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Reading through the Heinz's ketchup bottle, I noticed that their tagline, Grown Not Made could mean something totally different and opposite to it's intended meaning i.e. Grown Not, Made and Grown, Not Made.


  • Is grown not made correct English (although it's not necessary)?
  • Can that statement, as mentioned above, have two different and totally opposite meanings?
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this is why you shouldn't smoke ketchup... – Wim Ombelets Jan 8 '14 at 18:06
It reminds me a bit of ancient Greek oracles who supposedly prophesied along the lines of "you shall win not lose the battle". – oerkelens Jan 9 '14 at 9:50
up vote 2 down vote accepted

The statement “Grown Not, Made” I believe is not grammatically correct. The opposite of “Grown, Not Made” would be “Not Grown, Made”. I.e., “not” is placed before the word to be negated, which is why the original statement without the comma works.

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"grown not" would be...well, acceptable for Yoda, but bizarre for anyone else. "Made not is the ketchup; grown it is, yes!" – BrianDHall Jan 8 '14 at 18:02
well, even if it isn't incorrect, it is an unfamiliar and possibly clumsy structure. Therefore the first reading would be preferred. – Oldcat Jan 8 '14 at 18:03
It didn't occur to me until now, but the Yoda-like grammar was actually popular prior to the 17-18th centuries. Modern examples being "waste not, want not"...but yes, they are not expected modern readings. – BrianDHall Jan 8 '14 at 18:14
@Brian, those are both imperatives. If imperatives (or any other finite forms in a main clause) are used with the simple negator ‘not’, rather than ‘don't’, it must follow the verb rather than precede it. The passive participle, as here, is not really a verb, though, at least not in this respect: it functions more like an adjective, which is why the negator must precede it. Similarly incorrect would be “He not was” (preceding finite verb) and “This is crazy not” (following adjective). – Janus Bahs Jacquet Jan 8 '14 at 19:05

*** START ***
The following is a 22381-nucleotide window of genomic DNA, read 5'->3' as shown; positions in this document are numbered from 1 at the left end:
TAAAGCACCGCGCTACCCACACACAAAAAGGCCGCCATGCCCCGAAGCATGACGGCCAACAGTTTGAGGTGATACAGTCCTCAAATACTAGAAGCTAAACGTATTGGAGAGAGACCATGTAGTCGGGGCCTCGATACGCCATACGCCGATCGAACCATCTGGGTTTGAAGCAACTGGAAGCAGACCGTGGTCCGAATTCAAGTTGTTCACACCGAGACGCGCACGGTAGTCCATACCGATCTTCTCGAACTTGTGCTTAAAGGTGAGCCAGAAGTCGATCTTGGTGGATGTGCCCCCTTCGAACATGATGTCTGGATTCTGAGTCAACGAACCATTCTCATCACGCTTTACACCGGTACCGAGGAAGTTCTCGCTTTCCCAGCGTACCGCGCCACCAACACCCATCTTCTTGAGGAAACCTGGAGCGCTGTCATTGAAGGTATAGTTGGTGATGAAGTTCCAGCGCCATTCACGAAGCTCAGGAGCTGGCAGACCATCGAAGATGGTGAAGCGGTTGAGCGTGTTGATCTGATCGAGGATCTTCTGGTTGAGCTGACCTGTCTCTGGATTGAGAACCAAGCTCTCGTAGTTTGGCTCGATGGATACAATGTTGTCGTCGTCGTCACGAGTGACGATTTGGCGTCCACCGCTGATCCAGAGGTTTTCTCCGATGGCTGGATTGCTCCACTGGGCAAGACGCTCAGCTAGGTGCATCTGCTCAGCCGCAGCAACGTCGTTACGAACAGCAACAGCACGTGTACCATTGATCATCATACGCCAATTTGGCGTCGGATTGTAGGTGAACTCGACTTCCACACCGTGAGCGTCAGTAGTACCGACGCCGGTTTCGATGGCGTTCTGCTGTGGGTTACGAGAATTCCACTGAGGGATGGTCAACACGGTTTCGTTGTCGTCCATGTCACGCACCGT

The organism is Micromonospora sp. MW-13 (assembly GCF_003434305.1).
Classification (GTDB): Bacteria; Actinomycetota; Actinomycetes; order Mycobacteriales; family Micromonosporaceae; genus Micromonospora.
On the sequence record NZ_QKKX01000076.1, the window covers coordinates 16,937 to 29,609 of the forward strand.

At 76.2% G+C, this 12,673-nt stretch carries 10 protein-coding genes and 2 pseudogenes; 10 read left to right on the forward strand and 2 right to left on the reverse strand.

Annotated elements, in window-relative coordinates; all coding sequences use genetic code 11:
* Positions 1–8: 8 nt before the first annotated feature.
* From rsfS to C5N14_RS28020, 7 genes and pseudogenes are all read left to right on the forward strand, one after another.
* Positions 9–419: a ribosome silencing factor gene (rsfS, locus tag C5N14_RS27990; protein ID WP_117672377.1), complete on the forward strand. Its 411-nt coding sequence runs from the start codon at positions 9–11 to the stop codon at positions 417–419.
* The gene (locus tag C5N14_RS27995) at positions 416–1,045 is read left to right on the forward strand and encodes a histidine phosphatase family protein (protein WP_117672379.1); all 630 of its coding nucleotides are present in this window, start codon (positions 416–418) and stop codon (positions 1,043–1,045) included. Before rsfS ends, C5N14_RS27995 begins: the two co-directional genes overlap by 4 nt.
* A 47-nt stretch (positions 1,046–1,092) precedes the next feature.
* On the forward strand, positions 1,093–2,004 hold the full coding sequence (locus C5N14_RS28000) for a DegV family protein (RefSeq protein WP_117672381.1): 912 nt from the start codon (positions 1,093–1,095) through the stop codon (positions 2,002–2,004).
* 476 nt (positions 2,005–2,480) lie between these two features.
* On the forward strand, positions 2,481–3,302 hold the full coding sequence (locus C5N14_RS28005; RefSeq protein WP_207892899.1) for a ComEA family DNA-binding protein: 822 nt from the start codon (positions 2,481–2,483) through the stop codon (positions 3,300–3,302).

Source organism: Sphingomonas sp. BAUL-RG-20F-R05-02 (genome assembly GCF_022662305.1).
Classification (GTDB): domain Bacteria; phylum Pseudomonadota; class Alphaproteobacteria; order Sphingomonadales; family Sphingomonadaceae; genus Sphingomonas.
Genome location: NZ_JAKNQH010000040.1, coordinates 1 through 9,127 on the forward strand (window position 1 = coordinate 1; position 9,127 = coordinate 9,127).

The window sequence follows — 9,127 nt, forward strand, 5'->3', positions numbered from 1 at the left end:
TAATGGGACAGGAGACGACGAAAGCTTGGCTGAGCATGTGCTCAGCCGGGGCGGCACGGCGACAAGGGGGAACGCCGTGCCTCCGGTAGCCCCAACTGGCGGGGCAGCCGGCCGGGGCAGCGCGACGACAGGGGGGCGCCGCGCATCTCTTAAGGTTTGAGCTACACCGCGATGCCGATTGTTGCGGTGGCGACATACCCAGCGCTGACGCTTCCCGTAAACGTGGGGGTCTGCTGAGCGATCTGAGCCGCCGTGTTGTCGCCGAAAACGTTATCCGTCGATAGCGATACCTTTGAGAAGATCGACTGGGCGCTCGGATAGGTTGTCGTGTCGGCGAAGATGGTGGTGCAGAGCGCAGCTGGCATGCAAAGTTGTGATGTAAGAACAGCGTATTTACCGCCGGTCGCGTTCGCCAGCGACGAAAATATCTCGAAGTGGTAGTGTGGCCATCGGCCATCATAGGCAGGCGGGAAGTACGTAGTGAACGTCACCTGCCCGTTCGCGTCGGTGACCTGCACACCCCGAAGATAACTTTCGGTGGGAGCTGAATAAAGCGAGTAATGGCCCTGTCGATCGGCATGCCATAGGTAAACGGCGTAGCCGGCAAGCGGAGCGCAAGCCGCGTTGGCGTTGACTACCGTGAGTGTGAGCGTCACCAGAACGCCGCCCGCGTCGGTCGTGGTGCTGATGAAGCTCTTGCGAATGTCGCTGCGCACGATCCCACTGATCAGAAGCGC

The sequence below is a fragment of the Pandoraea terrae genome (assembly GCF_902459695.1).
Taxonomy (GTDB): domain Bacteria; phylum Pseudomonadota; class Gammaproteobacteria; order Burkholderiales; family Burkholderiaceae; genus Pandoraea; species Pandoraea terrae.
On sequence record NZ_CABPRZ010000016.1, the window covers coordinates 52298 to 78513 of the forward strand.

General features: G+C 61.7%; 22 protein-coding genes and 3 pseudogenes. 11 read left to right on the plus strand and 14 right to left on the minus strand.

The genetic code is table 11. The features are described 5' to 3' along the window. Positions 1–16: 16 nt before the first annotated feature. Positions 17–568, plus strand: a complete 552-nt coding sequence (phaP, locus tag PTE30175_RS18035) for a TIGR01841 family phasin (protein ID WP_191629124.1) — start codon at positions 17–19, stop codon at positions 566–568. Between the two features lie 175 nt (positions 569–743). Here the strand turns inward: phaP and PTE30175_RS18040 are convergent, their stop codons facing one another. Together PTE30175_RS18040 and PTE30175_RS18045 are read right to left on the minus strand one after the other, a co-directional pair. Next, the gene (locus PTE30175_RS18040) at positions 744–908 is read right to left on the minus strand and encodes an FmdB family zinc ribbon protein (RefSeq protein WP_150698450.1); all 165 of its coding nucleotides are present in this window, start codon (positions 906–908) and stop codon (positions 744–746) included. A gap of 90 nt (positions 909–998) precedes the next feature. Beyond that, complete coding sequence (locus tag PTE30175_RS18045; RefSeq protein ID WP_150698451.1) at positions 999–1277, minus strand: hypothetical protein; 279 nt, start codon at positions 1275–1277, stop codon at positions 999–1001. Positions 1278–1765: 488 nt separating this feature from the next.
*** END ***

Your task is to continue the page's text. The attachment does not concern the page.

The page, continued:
The phrase Grown Not Made is a tagline, a form of trademark, owned by Heinz.

In some of its incarnations, it is written Grown, Not Made. This makes clear that a contrast is being drawn between Heintz' purported natural (grown) products and highly processed or chemically enhanced (made) products, sold by others.

Taglines are often fragments and do not necessarily conform to the highest grammatical standards. However, as a sentence fragment, it seems to be fairly clear that the meaning is

[Heinz products are] grown, not made.

In that context, the phrase is internally grammatical and logical. Without the comma, the meaning and grammar are arguably a bit more ambiguous. However, as pointed out by 10b0, the phrase grown not is not standard. As such, there is little likelihood that it would be read to mean the opposite of what is intended.

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